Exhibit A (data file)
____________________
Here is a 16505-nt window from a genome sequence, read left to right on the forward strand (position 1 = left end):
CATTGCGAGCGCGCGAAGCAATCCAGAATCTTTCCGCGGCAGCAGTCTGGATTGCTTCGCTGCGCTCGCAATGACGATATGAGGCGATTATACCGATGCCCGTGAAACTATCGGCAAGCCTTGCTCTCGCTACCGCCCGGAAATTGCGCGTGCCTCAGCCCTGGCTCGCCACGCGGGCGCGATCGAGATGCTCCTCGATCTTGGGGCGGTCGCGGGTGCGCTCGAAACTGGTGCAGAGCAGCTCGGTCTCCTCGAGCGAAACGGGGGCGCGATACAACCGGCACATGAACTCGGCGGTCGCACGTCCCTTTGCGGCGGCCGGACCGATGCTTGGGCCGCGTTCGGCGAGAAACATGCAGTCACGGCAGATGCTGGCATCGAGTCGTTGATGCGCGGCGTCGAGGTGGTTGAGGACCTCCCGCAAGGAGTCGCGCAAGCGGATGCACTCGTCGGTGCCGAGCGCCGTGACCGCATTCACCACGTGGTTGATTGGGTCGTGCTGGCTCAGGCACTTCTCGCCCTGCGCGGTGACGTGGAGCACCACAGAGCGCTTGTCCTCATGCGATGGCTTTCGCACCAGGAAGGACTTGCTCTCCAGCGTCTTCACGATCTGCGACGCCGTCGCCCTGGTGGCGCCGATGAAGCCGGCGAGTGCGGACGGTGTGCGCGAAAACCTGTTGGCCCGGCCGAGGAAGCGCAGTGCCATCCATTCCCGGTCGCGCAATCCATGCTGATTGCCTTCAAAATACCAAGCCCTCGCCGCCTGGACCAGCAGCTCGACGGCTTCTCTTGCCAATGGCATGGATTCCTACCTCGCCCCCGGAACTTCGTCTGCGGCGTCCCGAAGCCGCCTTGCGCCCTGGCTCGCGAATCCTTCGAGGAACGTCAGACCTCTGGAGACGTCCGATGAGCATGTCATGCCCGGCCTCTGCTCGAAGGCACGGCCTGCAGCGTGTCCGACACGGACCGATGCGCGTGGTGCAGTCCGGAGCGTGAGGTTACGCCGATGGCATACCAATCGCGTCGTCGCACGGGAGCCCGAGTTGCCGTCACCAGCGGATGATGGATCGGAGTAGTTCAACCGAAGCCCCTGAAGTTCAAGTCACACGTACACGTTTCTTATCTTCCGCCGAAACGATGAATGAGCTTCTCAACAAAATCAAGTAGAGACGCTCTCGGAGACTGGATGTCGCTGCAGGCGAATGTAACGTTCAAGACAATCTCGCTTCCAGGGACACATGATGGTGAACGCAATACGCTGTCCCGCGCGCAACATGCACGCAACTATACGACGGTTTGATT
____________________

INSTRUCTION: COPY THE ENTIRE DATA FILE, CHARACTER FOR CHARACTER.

Here is a 16505-nt window from a genome sequence, read left to right on the forward strand (position 1 = left end):
CATTGCGAGCGCGCGAAGCAATCCAGAATCTTTCCGCGGCAGCAGTCTGGATTGCTTCGCTGCGCTCGCAATGACGATATGAGGCGATTATACCGATGCCCGTGAAACTATCGGCAAGCCTTGCTCTCGCTACCGCCCGGAAATTGCGCGTGCCTCAGCCCTGGCTCGCCACGCGGGCGCGATCGAGATGCTCCTCGATCTTGGGGCGGTCGCGGGTGCGCTCGAAACTGGTGCAGAGCAGCTCGGTCTCCTCGAGCGAAACGGGGGCGCGATACAACCGGCACATGAACTCGGCGGTCGCACGTCCCTTTGCGGCGGCCGGACCGATGCTTGGGCCGCGTTCGGCGAGAAACATGCAGTCACGGCAGATGCTGGCATCGAGTCGTTGATGCGCGGCGTCGAGGTGGTTGAGGACCTCCCGCAAGGAGTCGCGCAAGCGGATGCACTCGTCGGTGCCGAGCGCCGTGACCGCATTCACCACGTGGTTGATTGGGTCGTGCTGGCTCAGGCACTTCTCGCCCTGCGCGGTGACGTGGAGCACCACAGAGCGCTTGTCCTCATGCGATGGCTTTCGCACCAGGAAGGACTTGCTCTCCAGCGTCTTCACGATCTGCGACGCCGTCGCCCTGGTGGCGCCGATGAAGCCGGCGAGTGCGGACGGTGTGCGCGAAAACCTGTTGGCCCGGCCGAGGAAGCGCAGTGCCATCCATTCCCGGTCGCGCAATCCATGCTGATTGCCTTCAAAATACCAAGCCCTCGCCGCCTGGACCAGCAGCTCGACGGCTTCTCTTGCCAATGGCATGGATTCCTACCTCGCCCCCGGAACTTCGTCTGCGGCGTCCCGAAGCCGCCTTGCGCCCTGGCTCGCGAATCCTTCGAGGAACGTCAGACCTCTGGAGACGTCCGATGAGCATGTCATGCCCGGCCTCTGCTCGAAGGCACGGCCTGCAGCGTGTCCGACACGGACCGATGCGCGTGGTGCAGTCCGGAGCGTGAGGTTACGCCGATGGCATACCAATCGCGTCGTCGCACGGGAGCCCGAGTTGCCGTCACCAGCGGATGATGGATCGGAGTAGTTCAACCGAAGCCCCTGAAGTTCAAGTCACACGTACACGTTTCTTATCTTCCGCCGAAACGATGAATGAGCTTCTCAACAAAATCAAGTAGAGACGCTCTCGGAGACTGGATGTCGCTGCAGGCGAATGTAACGTTCAAGACAATCTCGCTTCCAGGGACACATGATGGTGAACGCAATACGCTGTCCCGCGCGCAACATGCACGCAACTATACGACGGTTTGATT